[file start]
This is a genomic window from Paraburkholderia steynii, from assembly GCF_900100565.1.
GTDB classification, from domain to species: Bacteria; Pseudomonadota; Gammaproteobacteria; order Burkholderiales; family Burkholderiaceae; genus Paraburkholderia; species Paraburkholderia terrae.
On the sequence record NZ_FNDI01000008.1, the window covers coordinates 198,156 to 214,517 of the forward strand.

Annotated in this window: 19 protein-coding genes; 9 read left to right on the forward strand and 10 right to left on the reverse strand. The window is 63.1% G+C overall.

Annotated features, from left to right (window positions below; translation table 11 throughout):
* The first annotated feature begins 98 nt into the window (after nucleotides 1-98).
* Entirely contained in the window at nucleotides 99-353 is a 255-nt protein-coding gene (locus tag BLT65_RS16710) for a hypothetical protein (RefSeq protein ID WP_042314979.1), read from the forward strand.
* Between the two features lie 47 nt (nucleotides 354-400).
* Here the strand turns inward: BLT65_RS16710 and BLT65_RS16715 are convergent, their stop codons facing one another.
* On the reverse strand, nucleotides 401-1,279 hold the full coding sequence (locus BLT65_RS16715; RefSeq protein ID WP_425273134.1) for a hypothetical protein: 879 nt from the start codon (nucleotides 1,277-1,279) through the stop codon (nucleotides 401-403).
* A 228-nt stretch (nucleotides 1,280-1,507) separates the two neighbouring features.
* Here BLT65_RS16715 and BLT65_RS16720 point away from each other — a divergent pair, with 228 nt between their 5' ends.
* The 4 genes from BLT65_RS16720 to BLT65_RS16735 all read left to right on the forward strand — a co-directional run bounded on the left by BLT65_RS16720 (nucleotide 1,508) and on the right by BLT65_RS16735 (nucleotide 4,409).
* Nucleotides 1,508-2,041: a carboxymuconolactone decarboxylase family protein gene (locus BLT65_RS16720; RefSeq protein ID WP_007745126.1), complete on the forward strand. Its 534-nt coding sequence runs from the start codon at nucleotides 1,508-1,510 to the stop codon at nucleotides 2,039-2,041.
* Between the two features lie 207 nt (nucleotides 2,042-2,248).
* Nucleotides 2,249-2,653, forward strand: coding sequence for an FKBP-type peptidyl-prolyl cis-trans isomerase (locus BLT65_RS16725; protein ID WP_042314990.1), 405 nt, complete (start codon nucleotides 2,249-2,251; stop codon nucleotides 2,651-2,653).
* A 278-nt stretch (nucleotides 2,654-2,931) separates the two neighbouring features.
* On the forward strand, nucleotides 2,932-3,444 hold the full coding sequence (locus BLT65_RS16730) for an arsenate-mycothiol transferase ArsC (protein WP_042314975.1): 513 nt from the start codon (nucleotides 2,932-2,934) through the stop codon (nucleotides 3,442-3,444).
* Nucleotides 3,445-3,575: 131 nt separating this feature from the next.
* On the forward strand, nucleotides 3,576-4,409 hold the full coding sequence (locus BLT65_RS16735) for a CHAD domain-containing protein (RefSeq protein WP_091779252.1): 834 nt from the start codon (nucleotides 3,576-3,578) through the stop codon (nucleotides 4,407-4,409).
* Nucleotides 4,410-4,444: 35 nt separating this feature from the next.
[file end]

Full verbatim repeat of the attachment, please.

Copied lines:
This is a genomic window from Paraburkholderia steynii, from assembly GCF_900100565.1.
GTDB classification, from domain to species: Bacteria; Pseudomonadota; Gammaproteobacteria; order Burkholderiales; family Burkholderiaceae; genus Paraburkholderia; species Paraburkholderia terrae.
On the sequence record NZ_FNDI01000008.1, the window covers coordinates 198,156 to 214,517 of the forward strand.

Annotated in this window: 19 protein-coding genes; 9 read left to right on the forward strand and 10 right to left on the reverse strand. The window is 63.1% G+C overall.

Annotated features, from left to right (window positions below; translation table 11 throughout):
* The first annotated feature begins 98 nt into the window (after nucleotides 1-98).
* Entirely contained in the window at nucleotides 99-353 is a 255-nt protein-coding gene (locus tag BLT65_RS16710) for a hypothetical protein (RefSeq protein ID WP_042314979.1), read from the forward strand.
* Between the two features lie 47 nt (nucleotides 354-400).
* Here the strand turns inward: BLT65_RS16710 and BLT65_RS16715 are convergent, their stop codons facing one another.
* On the reverse strand, nucleotides 401-1,279 hold the full coding sequence (locus BLT65_RS16715; RefSeq protein ID WP_425273134.1) for a hypothetical protein: 879 nt from the start codon (nucleotides 1,277-1,279) through the stop codon (nucleotides 401-403).
* A 228-nt stretch (nucleotides 1,280-1,507) separates the two neighbouring features.
* Here BLT65_RS16715 and BLT65_RS16720 point away from each other — a divergent pair, with 228 nt between their 5' ends.
* The 4 genes from BLT65_RS16720 to BLT65_RS16735 all read left to right on the forward strand — a co-directional run bounded on the left by BLT65_RS16720 (nucleotide 1,508) and on the right by BLT65_RS16735 (nucleotide 4,409).
* Nucleotides 1,508-2,041: a carboxymuconolactone decarboxylase family protein gene (locus BLT65_RS16720; RefSeq protein ID WP_007745126.1), complete on the forward strand. Its 534-nt coding sequence runs from the start codon at nucleotides 1,508-1,510 to the stop codon at nucleotides 2,039-2,041.
* Between the two features lie 207 nt (nucleotides 2,042-2,248).
* Nucleotides 2,249-2,653, forward strand: coding sequence for an FKBP-type peptidyl-prolyl cis-trans isomerase (locus BLT65_RS16725; protein ID WP_042314990.1), 405 nt, complete (start codon nucleotides 2,249-2,251; stop codon nucleotides 2,651-2,653).
* A 278-nt stretch (nucleotides 2,654-2,931) separates the two neighbouring features.
* On the forward strand, nucleotides 2,932-3,444 hold the full coding sequence (locus BLT65_RS16730) for an arsenate-mycothiol transferase ArsC (protein WP_042314975.1): 513 nt from the start codon (nucleotides 2,932-2,934) through the stop codon (nucleotides 3,442-3,444).
* Nucleotides 3,445-3,575: 131 nt separating this feature from the next.
* On the forward strand, nucleotides 3,576-4,409 hold the full coding sequence (locus BLT65_RS16735) for a CHAD domain-containing protein (RefSeq protein WP_091779252.1): 834 nt from the start codon (nucleotides 3,576-3,578) through the stop codon (nucleotides 4,407-4,409).
* Nucleotides 4,410-4,444: 35 nt separating this feature from the next.